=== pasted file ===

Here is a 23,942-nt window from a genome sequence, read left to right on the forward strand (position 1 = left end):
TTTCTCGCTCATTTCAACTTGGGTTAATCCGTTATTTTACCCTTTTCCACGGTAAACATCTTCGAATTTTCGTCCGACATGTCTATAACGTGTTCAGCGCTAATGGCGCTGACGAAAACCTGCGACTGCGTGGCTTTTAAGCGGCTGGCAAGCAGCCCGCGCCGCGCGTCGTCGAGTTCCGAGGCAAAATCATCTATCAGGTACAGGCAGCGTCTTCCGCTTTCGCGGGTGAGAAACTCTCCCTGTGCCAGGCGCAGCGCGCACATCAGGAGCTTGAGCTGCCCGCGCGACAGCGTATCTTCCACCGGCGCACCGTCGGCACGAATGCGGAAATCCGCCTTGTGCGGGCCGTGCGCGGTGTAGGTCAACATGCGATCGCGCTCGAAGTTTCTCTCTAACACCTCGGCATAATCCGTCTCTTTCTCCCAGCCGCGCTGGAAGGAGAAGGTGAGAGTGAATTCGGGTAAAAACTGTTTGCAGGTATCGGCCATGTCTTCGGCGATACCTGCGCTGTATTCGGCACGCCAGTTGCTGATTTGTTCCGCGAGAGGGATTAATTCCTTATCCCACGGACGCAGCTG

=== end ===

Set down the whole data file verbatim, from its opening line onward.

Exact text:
Here is a 23,942-nt window from a genome sequence, read left to right on the forward strand (position 1 = left end):
TTTCTCGCTCATTTCAACTTGGGTTAATCCGTTATTTTACCCTTTTCCACGGTAAACATCTTCGAATTTTCGTCCGACATGTCTATAACGTGTTCAGCGCTAATGGCGCTGACGAAAACCTGCGACTGCGTGGCTTTTAAGCGGCTGGCAAGCAGCCCGCGCCGCGCGTCGTCGAGTTCCGAGGCAAAATCATCTATCAGGTACAGGCAGCGTCTTCCGCTTTCGCGGGTGAGAAACTCTCCCTGTGCCAGGCGCAGCGCGCACATCAGGAGCTTGAGCTGCCCGCGCGACAGCGTATCTTCCACCGGCGCACCGTCGGCACGAATGCGGAAATCCGCCTTGTGCGGGCCGTGCGCGGTGTAGGTCAACATGCGATCGCGCTCGAAGTTTCTCTCTAACACCTCGGCATAATCCGTCTCTTTCTCCCAGCCGCGCTGGAAGGAGAAGGTGAGAGTGAATTCGGGTAAAAACTGTTTGCAGGTATCGGCCATGTCTTCGGCGATACCTGCGCTGTATTCGGCACGCCAGTTGCTGATTTGTTCCGCGAGAGGGATTAATTCCTTATCCCACGGACGCAGCTG